Concerns expressed after leak of messages between Boris Johnson and vacuum magnate Dyson
Former Tory party leader Iain Duncan Smith has demanded an urgent inquiry into the security around the prime minister’s mobile phone after text messages between Boris Johnson and industrialist Sir James Dyson discussing Covid ventilators were leaked.
The text message conversation between the prime minister and the vacuum manufacturer, leaked to the BBC, shows that Dyson asked for help with tax arrangements in order to make the ventilators.
Johnson has said he makes “absolutely no apology” for responding to Dyson saying he would “fix it” for the company.
Duncan Smith has raised serious concerns over security in Downing Street and about how this text conversation, sent from the PM’s mobile phone, has emerged into public domain.
The former Conservative leader suggested that a hostile state actor such as China or Russsia could have been behind the breach by accessing either the Johnson or Dyson’s phones, and that the case should be immediately referred to the National Security Adviser, Sir Stephen Lovegrove.
“This begs the question, what is happening to government security?,” Duncan Smith said. “There definitely now needs to be a proper review of ministerial use of private communication systems. People don’t take it seriously.”
Duncan Smith is demanding “an immediate, urgent review” of security for communications of all government ministers.
“There does need to be a very serious rethink about the nature of how people can be contacted within government,” he added.
Duncan Smith believed it was now imperative to work out whether the PM’s texts were on a government or personal phone, and whether the conversation was iPhone to iPhone – and therefore encrypted – and if the communication happened over a 4G network.
“If it wasn’t iPhone to iPhone, that should ring alarm bells about government communications,” he said.
Ex-government sources have also suggested that discussions relating to ventilators and Dyson may have been relayed to private staff, but for the exact wording of the messages to be revealed was unusual.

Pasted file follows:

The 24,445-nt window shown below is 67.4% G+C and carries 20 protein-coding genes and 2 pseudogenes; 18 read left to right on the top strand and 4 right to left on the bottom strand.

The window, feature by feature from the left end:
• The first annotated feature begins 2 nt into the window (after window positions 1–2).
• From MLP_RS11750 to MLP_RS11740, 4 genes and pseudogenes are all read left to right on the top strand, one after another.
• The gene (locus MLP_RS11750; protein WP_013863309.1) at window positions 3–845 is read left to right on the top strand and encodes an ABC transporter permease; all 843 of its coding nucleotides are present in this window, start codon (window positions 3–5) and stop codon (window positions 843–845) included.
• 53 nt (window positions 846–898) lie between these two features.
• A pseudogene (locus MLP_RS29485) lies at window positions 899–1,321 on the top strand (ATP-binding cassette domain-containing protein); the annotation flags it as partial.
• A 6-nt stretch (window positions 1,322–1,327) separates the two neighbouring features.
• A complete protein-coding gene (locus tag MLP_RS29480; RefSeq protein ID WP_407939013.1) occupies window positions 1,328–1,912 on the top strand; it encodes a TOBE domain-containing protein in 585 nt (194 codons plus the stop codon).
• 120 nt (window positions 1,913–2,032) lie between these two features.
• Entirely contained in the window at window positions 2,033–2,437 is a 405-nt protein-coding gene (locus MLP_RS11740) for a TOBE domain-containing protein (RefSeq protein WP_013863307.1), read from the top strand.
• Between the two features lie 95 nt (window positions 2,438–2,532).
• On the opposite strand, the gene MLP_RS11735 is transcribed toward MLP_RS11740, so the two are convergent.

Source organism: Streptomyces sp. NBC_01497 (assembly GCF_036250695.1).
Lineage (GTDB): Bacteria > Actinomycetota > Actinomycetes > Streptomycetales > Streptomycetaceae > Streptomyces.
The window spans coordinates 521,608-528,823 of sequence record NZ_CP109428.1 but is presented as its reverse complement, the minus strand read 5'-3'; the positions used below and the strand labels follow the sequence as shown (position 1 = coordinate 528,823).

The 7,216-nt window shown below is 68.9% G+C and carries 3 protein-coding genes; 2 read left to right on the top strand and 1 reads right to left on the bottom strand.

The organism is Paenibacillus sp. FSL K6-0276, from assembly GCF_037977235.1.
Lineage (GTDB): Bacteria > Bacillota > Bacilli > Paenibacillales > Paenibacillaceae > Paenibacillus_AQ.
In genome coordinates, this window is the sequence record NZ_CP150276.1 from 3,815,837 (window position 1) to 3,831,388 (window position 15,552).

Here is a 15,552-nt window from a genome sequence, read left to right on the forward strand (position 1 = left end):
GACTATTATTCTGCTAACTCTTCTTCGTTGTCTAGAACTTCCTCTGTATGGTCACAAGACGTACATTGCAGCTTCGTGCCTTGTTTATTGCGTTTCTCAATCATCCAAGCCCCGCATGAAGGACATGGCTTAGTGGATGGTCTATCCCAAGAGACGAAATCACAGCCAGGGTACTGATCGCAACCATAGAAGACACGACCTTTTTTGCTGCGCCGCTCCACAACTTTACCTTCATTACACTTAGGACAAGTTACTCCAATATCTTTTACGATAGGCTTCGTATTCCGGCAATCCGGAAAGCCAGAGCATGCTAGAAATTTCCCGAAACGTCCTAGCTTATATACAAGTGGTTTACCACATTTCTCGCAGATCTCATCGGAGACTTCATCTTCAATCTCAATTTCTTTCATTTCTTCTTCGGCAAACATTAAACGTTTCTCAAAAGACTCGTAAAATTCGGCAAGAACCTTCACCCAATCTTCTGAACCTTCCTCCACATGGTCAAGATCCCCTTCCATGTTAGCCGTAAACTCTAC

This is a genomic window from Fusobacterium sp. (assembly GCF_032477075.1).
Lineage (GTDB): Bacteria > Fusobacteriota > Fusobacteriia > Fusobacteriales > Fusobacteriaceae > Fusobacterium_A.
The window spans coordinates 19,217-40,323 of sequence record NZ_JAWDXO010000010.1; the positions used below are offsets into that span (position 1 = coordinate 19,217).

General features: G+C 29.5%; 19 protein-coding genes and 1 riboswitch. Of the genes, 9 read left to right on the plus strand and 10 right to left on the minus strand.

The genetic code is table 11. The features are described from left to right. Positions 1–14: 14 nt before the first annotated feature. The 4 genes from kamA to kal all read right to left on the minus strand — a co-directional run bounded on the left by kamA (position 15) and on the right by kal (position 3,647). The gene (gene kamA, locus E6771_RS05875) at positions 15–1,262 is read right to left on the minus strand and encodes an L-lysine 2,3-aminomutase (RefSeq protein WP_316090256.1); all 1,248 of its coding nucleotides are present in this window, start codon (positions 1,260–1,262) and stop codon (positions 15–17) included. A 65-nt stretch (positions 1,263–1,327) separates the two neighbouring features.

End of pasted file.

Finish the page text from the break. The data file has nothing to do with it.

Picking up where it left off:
One source indicated to PublicTechnology sister publication PoliticsHome that there were plenty of disgruntled staff in the civil service at the moment who might wish to leak this type of information.
They did not believe that the former PM’s director of communications Lee Cain, or former senior adviser Dominic Cummings would have had access to the text exchange, specifically not in that format.
Duncan Smith thought this leak was likely to be designed to embarrass the Prime Minister, and not Dyson, even if the information had been retrieved from his phone.
“If you wish to destabilise a government you need to make them embarrassed,” he continued. “If there’s cries of sleaze going up, then what better than for another sleaze story to go in.”
Peter Cardwell, who was a special adviser to four Cabinet ministers, said that while leaks from within government were common, it was highly unusual for something like the prime minister’s personal text messages to get out, something that would be of great concern to the civil service and security services.
“It is very important the source of this leak is established very quickly,” he said.
Downing Street said the incident had not been referred to the National Security Advisor, and an investigation into the leak had not been launched.
The Prime minister’s official spokesperson said he “abides by the ministerial code”, and he informed officials about his contacted with Dyson “in a timely manner”.